Snowshoeing Grand Teton National Park: Nature’s Therapy on Taggart Lake
Biking through Yellowstone offers a feast for the senses.
Snowshoeing Grand Teton National Park provides sanctuary for the soul.
Now, we didn’t come to Jackson Hole to go snowshoeing. The activity that had never crossed our minds, nonetheless been added to a vacation bucket list. But after a 4-mile snowshoe trek around the Taggart Lake Loop, we found ourselves physically exhausted, mentally rested and completely at peace. Less than 20 minutes north of Jackson Hole, the offseason tranquility of Grand Teton National Park delivered a potent and welcome dose of Tetonic Therapy.
There’s something inexplicably calming about the sound of the snow crunching underneath your feet as you awkwardly trudge along trails of fresh powder. A billion pine needles pulsating in the breeze. Unseen birds foraging amongst the snow-covered flora, awakening the forest with their calls. Extended moments of unnerving silence, then the jolting crack of a branch.
Your body reacts. An abrupt head jerk. Eyes open, head on a swivel. Rapid, oscillating movements, part owl, part Oral-B.
Finger on the trigger of the can carabiner’d to your waist.
Is it a bear?
Nope, bird on a branch.
How these eerily mysterious surroundings both fuel the body with adrenaline and simultaneously calm the nerves is a striking example of nature’s impossible symmetry.
An environment of unnatural harshness rivaled only by its natural beauty.
There’s beautiful equilibrium in this place.
Heightened senses & calmed nerves.
Apprehension & adventure.
Mystery & intrigue.
Mind, body & soul.
Grab a dose of Tetonic Therapy, just outside of Jackson Hole.
Plan your trip
From food trucks to frozen trails, finding peace and privacy in an otherwise-crowded tourist destination is a breath of fresh air. We can count on one hand how many people we saw that day during our snowshoe excursion out to Taggart Lake.
Snowshoeing Grand Teton National Park during the offseason is a rewarding experience waiting to happen, if you plan it right. Here are a few tips to get you started:
- Rent snowshoes from the friendly folks at Skinny Skis in Jackson Hole. Their prices were well below what we expected to pay.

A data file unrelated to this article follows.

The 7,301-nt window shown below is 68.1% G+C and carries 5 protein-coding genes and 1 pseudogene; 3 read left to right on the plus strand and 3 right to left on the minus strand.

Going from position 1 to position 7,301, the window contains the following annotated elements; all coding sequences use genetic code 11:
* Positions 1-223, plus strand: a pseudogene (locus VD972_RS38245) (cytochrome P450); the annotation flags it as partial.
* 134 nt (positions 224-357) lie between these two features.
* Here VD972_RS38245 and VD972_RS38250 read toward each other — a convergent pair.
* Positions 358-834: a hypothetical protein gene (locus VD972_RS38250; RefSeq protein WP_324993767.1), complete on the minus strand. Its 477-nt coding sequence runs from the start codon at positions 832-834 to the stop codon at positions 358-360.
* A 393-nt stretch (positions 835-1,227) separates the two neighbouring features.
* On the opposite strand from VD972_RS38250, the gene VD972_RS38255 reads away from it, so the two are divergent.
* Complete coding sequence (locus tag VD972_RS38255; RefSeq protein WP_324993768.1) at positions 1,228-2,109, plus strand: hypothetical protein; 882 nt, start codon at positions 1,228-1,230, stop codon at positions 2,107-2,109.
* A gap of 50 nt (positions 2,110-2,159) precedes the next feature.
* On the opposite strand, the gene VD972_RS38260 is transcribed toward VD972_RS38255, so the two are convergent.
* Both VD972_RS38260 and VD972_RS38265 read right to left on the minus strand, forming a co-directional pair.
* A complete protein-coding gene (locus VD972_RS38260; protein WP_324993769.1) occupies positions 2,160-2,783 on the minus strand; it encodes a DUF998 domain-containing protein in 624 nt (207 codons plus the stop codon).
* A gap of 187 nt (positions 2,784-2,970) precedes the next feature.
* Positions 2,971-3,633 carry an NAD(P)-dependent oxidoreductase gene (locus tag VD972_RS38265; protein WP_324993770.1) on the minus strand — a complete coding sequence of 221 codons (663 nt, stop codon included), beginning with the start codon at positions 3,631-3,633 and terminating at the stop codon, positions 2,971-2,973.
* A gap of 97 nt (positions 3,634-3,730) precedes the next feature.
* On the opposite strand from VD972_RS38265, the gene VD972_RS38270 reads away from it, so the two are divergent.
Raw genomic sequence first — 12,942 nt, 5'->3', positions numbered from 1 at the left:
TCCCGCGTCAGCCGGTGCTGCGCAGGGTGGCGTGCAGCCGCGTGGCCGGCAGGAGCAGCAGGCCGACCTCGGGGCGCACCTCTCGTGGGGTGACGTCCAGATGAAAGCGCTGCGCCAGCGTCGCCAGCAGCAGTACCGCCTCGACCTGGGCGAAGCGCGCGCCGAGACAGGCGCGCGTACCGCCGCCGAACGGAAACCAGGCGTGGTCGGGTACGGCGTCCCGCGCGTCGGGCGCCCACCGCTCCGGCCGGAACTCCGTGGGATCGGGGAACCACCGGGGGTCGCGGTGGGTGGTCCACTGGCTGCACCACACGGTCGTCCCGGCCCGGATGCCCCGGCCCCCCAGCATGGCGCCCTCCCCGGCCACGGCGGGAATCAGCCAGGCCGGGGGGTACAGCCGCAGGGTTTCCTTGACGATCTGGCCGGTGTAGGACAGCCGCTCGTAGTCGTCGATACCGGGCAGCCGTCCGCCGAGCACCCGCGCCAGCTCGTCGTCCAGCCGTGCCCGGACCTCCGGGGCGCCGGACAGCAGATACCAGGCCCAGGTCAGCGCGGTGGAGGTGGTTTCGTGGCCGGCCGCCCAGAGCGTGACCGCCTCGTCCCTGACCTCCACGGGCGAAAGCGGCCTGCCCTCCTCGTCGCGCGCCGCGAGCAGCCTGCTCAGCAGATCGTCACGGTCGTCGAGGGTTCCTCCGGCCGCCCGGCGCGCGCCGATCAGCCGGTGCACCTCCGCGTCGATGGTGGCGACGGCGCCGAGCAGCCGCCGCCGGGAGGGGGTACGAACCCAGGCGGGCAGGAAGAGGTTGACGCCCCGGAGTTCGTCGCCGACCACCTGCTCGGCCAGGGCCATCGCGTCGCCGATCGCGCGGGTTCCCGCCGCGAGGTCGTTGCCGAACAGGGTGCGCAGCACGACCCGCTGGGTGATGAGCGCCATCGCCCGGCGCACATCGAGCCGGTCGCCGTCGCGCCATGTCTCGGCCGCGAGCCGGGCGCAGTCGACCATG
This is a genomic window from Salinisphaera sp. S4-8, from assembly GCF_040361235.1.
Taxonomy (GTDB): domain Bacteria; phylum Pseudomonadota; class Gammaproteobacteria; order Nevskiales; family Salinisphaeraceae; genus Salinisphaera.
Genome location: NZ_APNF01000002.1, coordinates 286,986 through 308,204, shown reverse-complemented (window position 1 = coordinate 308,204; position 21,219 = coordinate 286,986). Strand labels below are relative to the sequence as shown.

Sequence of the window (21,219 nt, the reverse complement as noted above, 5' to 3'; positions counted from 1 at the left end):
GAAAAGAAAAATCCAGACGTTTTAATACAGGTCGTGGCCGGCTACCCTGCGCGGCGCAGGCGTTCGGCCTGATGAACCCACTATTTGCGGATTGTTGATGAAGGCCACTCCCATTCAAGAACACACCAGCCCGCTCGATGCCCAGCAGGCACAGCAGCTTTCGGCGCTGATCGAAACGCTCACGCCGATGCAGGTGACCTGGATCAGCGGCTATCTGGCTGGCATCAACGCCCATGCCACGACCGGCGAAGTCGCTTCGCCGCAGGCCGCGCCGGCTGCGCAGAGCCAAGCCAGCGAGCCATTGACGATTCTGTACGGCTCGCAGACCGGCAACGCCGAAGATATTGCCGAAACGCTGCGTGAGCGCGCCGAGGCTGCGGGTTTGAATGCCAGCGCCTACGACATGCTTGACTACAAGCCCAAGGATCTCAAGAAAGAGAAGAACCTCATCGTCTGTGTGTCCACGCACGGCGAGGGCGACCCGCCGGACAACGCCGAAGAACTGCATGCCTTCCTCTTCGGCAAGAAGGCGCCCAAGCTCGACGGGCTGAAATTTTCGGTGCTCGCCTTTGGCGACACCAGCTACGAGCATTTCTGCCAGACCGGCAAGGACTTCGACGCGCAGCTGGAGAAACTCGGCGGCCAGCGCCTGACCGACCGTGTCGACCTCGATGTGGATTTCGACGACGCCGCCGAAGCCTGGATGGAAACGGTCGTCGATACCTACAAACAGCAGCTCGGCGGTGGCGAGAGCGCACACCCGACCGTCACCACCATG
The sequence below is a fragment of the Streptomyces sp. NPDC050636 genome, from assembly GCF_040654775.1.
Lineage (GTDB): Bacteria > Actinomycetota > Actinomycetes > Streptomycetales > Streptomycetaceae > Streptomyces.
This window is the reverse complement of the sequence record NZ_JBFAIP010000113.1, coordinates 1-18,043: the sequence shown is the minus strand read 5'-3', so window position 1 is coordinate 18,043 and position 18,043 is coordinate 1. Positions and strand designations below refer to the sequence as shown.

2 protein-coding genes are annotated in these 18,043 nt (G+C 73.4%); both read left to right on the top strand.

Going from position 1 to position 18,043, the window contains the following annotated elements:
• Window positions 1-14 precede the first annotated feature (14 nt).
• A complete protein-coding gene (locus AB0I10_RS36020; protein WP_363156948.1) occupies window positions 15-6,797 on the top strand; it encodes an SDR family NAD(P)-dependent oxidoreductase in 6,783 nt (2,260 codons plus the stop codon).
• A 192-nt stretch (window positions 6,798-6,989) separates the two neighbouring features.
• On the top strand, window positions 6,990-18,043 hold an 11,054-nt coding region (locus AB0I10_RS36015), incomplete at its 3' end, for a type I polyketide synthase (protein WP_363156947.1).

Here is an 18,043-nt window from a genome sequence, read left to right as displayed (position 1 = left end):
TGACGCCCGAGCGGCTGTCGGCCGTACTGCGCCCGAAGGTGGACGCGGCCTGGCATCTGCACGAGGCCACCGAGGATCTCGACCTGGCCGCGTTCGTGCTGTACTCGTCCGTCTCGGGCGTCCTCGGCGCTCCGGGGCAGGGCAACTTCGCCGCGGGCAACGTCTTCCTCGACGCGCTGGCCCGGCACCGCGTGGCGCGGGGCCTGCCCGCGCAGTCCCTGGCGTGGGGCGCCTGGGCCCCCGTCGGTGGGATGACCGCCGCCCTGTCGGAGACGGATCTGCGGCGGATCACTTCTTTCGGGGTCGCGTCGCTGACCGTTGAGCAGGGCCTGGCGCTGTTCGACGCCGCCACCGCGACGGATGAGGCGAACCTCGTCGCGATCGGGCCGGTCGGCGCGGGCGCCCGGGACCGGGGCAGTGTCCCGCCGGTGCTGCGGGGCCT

- Dress warmly, but be prepared to shed layers as the workout kicks into gear. We both went from 4 layers to 2 in under 30 minutes.
- Bring plenty of water & snacks
- Carry bear spray
Choose a trail
After reading this guide, check out the NPS website. It has a great winter trip planner with trail recommendations, safety tips and other planning details.
As far as snowshoeing, here are 3 great options from the South Trailhead (aka the Taggart Lake Trailhead):
- Jenny Lake Trail: 8 miles round-trip, total climbing: 200 feet. NPS classification: Easy
- Taggart Lake out-and-back: 3 miles round-trip, total climbing: 400 feet. NPS classification: Moderate to difficult
- Taggart Lake–Beaver Creek Loop: 4 miles round-trip, total climbing: 500 feet. NPS classification: Moderate to difficult
Both #2 and #3 traverse steep hills created by glacial moraines. We chose #3 (pictured at right).
Our roundtrip adventure took about 4 hours, including a 45-minute chilled-out hammock session next to frozen Taggart Lake.
The 2nd half of the loop (after we left the lake) was the highlight. Do the loop counterclockwise (like we did) and save the best bits of nature’s beauty for last.
travelhelix tip: the Alltrails app is extremely handy for trail guidance and it works offline!
Find the Taggart Lake Trailhead
The Taggart Lake Trailhead is the easiest jumping off point for the Taggart Lake Loop.
From Jackson Town Square, it’s a 16-mile drive or bike ride north. Once you hit Moose, 3 more miles and you’ll arrive at the Taggart Lake parking area, located right off Teton Park Road.
Biking + snowshoeing: the Jenny Lake combo
After you park, you’ll see a lot of folks on bikes. They’re probably headed towards Jenny Lake. If you’ve chosen the Jenny Lake snowshoe route (option #1 in the Choose a trail section above), consider a bike-snowshoe combo:
- Make the 4-mile ride north to Jenny Lake by bike, with your snowshoes strapped to your back.
- Park your bike at the lake and explore the lake area on snowshoes.
- Then make the 4-mile ride south, back to the Taggart Lake Trailhead, by bike.
Re-fuel after a long day
We’ve been told that Dornan’s is the best place for a bite and a beer in the area. Unfortunately, our trip fell within the 3 weeks they close up shop each year. Offseason sacrifice!
Instead, we endured the 25-minute ride back to downtown Jackson Hole—just before sunset—and enjoyed a delicious meal at El Abuelito.
Our guide to eating in Jackson Hole during the offseason breaks down a few great options for getting your grub on, after a long & exhausting day.
Snowshoeing Grand Teton National Park: Tetonic Photo-Therapy
At this point, we’ll let our pictures tell the rest of the story.
It may be the middle of spring, but it still feels like winter in Wyoming. Eager to embrace the wilderness, without windows? Strap on your snowshoes and take a therapeutic loop around Taggart Lake.
Your mind, body and soul will thank you.
PS—with the exception of a single skunk sighting, today’s snowshoe trek around Taggart Lake was animal-free. Tomorrow, however, would be an entirely different story. Check out our epic drive through wildlife-rich Oxbow Bend, on the way to the South Entrance of Yellowstone!
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